GLY: Some of it was inspired by my cousins. My cousins came to the United States when they were older, and the way they learned about American culture was through sitcoms. In the ’80s, sitcoms were the picture of what an ideal family in America should act like. And there were no Asian characters in those shows. So it seemed like if you ever inserted Asian-ness into this quintessentially American setting, that somebody would find it funny.
BLVR: The minority characters are the punch lines to these shows.
GLY: If they exist, they are the punch lines.
BLVR: Did some people not get the nuance of the Chin-Kee character? I know there was some controversy with the character getting taken out of context on the internet. Was that a serious episode in your writing life?
GLY: There were some people who misunderstood, but the vast majority did not. So American Born Chinese began as a mini comic. I would write and draw it, xerox it at Kinko’s, staple it, and then sell it by hand. At the end of the day, I would sell maybe sixteen copies. I knew most of the people who bought it. I would trade it with other cartoonists, you know. So in that context, I didn’t think anybody would misread him. After the book came out in 2006, I’d say I had three major responses to that character. One is that sometimes older Asian Americans would tell me they found Chin-Kee so painful that they had a hard time finishing the book. Which I think is fine. He’s supposed to be painful. A second response I would get is people would find him funny, but they would feel uncomfortable laughing. And I think that’s fine too. Because he’s supposed to be absurd to the point of being funny. And then there was this final response where people would come up to me at, like, a Comic Con—and this was definitely a minority response; I haven’t had this in a long time—but they’d be like, “You know that cousin character—he’s so cute. Do you have a T-shirt with him on it?”
GLY: And that would make me feel very uncomfortable. They completely missed what I was trying to do with that character. But that was definitely the minority. Most people understood what I was trying to do.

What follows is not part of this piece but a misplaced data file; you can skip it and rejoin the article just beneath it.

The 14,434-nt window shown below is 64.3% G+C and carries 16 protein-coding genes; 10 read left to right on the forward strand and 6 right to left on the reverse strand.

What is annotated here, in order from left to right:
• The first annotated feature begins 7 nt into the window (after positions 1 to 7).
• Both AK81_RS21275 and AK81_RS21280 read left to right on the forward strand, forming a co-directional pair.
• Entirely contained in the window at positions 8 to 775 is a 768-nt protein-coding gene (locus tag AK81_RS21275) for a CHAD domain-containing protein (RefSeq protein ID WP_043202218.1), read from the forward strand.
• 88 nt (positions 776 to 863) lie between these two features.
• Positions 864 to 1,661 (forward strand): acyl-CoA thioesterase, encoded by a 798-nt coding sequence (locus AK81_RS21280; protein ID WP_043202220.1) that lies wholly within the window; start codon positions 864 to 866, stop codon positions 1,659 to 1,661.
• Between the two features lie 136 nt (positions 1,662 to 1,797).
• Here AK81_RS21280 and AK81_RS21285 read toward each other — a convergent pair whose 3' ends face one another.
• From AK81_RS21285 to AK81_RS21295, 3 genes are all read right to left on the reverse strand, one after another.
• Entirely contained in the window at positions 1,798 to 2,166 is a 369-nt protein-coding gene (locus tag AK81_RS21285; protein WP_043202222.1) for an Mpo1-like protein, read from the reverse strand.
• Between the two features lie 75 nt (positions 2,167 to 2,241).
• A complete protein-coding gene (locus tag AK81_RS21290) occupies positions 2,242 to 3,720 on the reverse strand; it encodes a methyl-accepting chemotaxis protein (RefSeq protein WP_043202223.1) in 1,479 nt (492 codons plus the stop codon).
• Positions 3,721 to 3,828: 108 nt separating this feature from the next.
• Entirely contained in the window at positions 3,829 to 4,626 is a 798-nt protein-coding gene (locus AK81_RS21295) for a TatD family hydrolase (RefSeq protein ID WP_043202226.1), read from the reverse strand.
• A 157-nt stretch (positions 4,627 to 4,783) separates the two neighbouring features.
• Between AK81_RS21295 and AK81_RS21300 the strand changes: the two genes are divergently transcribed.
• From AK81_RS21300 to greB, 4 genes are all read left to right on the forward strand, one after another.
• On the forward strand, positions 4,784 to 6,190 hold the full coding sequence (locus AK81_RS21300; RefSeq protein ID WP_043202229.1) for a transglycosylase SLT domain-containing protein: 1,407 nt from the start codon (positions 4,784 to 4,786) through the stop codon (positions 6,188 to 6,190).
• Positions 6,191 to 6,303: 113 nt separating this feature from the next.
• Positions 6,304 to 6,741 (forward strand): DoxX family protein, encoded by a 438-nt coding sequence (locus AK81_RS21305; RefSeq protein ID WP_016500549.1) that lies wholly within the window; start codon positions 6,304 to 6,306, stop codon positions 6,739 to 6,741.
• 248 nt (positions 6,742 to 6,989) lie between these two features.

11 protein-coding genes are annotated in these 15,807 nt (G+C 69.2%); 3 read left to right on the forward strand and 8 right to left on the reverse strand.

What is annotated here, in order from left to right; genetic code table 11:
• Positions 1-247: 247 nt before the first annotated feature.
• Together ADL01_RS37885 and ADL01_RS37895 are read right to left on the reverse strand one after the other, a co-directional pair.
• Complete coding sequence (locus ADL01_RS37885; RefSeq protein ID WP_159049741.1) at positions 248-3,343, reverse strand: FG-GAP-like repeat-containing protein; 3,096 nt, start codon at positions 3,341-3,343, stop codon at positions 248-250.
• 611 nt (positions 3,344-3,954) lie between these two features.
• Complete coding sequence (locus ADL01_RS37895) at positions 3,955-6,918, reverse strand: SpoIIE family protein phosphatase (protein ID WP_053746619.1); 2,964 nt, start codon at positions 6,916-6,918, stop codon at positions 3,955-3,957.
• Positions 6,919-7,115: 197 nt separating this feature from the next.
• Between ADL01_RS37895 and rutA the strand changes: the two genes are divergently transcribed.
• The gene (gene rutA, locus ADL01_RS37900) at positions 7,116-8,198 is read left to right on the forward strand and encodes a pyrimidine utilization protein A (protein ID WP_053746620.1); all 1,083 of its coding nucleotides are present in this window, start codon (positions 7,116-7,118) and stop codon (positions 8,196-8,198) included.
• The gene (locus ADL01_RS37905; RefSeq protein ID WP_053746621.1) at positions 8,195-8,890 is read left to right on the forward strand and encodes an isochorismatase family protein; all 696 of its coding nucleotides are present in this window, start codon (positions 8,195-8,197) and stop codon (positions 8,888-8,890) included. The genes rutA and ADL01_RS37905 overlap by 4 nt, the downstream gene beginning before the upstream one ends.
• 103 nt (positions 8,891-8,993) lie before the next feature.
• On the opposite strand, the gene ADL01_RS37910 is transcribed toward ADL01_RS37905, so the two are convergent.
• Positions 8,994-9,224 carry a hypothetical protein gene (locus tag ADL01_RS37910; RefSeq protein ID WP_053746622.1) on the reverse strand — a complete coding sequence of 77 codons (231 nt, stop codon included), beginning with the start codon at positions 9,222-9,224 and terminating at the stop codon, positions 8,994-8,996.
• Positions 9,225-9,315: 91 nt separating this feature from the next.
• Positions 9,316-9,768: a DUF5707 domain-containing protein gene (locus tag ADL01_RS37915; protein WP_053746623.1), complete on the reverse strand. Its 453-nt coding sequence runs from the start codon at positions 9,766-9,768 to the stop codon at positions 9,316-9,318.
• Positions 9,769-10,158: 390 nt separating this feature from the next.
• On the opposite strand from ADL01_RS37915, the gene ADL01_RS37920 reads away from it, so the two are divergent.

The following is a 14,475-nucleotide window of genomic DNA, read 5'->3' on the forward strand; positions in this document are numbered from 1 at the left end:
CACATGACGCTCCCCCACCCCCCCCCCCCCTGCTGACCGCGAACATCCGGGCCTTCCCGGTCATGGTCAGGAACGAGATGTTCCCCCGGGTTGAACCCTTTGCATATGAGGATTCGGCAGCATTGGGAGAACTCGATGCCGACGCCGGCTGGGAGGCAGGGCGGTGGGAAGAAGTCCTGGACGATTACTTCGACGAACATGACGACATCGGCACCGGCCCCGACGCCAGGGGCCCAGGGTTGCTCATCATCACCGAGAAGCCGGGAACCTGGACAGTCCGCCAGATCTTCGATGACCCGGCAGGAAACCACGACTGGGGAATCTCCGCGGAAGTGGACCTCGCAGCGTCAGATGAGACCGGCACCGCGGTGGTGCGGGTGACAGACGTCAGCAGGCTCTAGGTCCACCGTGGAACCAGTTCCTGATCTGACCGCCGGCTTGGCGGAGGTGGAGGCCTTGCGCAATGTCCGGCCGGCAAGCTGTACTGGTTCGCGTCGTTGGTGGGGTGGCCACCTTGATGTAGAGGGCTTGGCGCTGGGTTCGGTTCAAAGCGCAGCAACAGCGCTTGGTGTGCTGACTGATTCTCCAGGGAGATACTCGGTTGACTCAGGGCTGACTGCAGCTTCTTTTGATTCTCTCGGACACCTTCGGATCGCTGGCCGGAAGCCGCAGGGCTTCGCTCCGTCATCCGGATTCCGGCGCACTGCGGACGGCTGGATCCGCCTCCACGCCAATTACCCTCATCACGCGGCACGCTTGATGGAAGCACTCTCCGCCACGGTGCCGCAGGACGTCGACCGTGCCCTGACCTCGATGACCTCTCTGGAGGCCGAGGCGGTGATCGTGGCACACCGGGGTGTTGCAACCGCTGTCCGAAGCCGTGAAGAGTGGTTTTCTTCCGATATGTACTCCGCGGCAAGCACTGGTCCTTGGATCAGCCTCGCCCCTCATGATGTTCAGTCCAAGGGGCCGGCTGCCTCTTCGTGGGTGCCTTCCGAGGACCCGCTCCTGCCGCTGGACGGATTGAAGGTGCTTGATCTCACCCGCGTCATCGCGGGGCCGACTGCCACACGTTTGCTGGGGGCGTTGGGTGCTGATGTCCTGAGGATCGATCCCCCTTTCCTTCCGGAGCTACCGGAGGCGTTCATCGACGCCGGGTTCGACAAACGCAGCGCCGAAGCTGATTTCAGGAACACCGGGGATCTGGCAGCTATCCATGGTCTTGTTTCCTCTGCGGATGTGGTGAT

BLVR: Did you ever feel pressure to condemn what Chin-Kee skewers in a more didactic way?
GLY: I don’t know if I’d call it pressure. For cousin Chin-Kee, specifically, there is some pushback, especially now. And I get some of where that pushback is coming from. I think I can also trace cousin Chin-Kee back to my high school English class, my senior year, when we did this unit on satire and we read Jonathan Swift’s A Modest Proposal. We had to write response essays, and I wrote one about being a Chinese American. I remember my teacher reading it in class, and she chose to read it at the very end of the period, so she knew she wouldn’t be able to finish it, and I remember some of my classmates being uncomfortable with it. I also remember thinking that it was a really powerful way of talking about something. That particular lesson on satire is one of the few things I remember from my senior year of high school. My response to some of the pushback that’s happening now is that satire always has the danger of being misunderstood. But if you have a technique that you can’t apply to a minority experience, then you reserve it as a writing tool only for the majority. That seems even more dangerous than satire being misunderstood.
BLVR: Satire does imply that we all believe the same thing, that we all understand what’s true so we can identify what’s untrue. In American Born Chinese, Chin-Kee is an illusion; he’s a manifestation of the white gaze. But if you’re in the white gaze, and you see Chin-Kee as real, you’re not going to get the satire.